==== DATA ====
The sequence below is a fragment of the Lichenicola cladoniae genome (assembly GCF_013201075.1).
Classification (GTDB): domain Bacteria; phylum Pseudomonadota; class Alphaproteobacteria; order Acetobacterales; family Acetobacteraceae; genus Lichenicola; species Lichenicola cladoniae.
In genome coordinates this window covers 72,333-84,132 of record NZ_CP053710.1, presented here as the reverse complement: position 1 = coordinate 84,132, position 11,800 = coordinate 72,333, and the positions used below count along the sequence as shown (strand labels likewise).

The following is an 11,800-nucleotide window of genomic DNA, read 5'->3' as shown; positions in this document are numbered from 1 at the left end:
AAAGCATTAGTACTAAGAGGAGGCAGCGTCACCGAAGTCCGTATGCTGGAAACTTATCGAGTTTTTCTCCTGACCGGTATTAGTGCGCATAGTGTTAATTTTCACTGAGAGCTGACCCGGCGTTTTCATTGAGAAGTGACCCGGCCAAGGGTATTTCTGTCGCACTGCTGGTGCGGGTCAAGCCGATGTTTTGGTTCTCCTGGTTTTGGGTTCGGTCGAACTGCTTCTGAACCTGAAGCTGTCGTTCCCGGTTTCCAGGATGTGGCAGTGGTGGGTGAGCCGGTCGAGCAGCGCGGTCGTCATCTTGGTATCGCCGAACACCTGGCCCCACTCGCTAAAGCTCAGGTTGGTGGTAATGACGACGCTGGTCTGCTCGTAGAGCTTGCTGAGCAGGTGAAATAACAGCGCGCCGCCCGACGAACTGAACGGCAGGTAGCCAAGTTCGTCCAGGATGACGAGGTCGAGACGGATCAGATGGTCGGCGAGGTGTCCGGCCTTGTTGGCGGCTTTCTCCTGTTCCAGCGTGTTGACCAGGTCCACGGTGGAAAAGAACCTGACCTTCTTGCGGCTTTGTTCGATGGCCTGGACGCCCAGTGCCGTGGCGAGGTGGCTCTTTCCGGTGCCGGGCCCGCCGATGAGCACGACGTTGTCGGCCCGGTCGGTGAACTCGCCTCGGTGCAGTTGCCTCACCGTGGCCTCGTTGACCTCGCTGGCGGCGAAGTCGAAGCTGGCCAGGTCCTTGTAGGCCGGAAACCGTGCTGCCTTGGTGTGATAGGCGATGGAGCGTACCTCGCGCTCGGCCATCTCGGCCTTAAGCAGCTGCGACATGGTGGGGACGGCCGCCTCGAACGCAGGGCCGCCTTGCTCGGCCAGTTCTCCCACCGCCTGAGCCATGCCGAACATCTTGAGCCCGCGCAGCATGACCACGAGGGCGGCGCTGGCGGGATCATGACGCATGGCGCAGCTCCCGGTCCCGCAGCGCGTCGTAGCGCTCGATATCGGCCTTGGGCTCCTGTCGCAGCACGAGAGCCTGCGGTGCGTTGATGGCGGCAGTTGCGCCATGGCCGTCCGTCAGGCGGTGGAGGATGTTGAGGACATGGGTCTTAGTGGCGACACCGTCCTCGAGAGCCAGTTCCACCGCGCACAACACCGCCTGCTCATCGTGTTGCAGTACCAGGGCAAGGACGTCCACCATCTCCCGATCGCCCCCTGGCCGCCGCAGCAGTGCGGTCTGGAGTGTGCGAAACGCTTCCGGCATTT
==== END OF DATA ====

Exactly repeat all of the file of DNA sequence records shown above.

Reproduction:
The sequence below is a fragment of the Lichenicola cladoniae genome (assembly GCF_013201075.1).
Classification (GTDB): domain Bacteria; phylum Pseudomonadota; class Alphaproteobacteria; order Acetobacterales; family Acetobacteraceae; genus Lichenicola; species Lichenicola cladoniae.
In genome coordinates this window covers 72,333-84,132 of record NZ_CP053710.1, presented here as the reverse complement: position 1 = coordinate 84,132, position 11,800 = coordinate 72,333, and the positions used below count along the sequence as shown (strand labels likewise).

The following is an 11,800-nucleotide window of genomic DNA, read 5'->3' as shown; positions in this document are numbered from 1 at the left end:
AAAGCATTAGTACTAAGAGGAGGCAGCGTCACCGAAGTCCGTATGCTGGAAACTTATCGAGTTTTTCTCCTGACCGGTATTAGTGCGCATAGTGTTAATTTTCACTGAGAGCTGACCCGGCGTTTTCATTGAGAAGTGACCCGGCCAAGGGTATTTCTGTCGCACTGCTGGTGCGGGTCAAGCCGATGTTTTGGTTCTCCTGGTTTTGGGTTCGGTCGAACTGCTTCTGAACCTGAAGCTGTCGTTCCCGGTTTCCAGGATGTGGCAGTGGTGGGTGAGCCGGTCGAGCAGCGCGGTCGTCATCTTGGTATCGCCGAACACCTGGCCCCACTCGCTAAAGCTCAGGTTGGTGGTAATGACGACGCTGGTCTGCTCGTAGAGCTTGCTGAGCAGGTGAAATAACAGCGCGCCGCCCGACGAACTGAACGGCAGGTAGCCAAGTTCGTCCAGGATGACGAGGTCGAGACGGATCAGATGGTCGGCGAGGTGTCCGGCCTTGTTGGCGGCTTTCTCCTGTTCCAGCGTGTTGACCAGGTCCACGGTGGAAAAGAACCTGACCTTCTTGCGGCTTTGTTCGATGGCCTGGACGCCCAGTGCCGTGGCGAGGTGGCTCTTTCCGGTGCCGGGCCCGCCGATGAGCACGACGTTGTCGGCCCGGTCGGTGAACTCGCCTCGGTGCAGTTGCCTCACCGTGGCCTCGTTGACCTCGCTGGCGGCGAAGTCGAAGCTGGCCAGGTCCTTGTAGGCCGGAAACCGTGCTGCCTTGGTGTGATAGGCGATGGAGCGTACCTCGCGCTCGGCCATCTCGGCCTTAAGCAGCTGCGACATGGTGGGGACGGCCGCCTCGAACGCAGGGCCGCCTTGCTCGGCCAGTTCTCCCACCGCCTGAGCCATGCCGAACATCTTGAGCCCGCGCAGCATGACCACGAGGGCGGCGCTGGCGGGATCATGACGCATGGCGCAGCTCCCGGTCCCGCAGCGCGTCGTAGCGCTCGATATCGGCCTTGGGCTCCTGTCGCAGCACGAGAGCCTGCGGTGCGTTGATGGCGGCAGTTGCGCCATGGCCGTCCGTCAGGCGGTGGAGGATGTTGAGGACATGGGTCTTAGTGGCGACACCGTCCTCGAGAGCCAGTTCCACCGCGCACAACACCGCCTGCTCATCGTGTTGCAGTACCAGGGCAAGGACGTCCACCATCTCCCGATCGCCCCCTGGCCGCCGCAGCAGTGCGGTCTGGAGTGTGCGAAACGCTTCCGGCATTT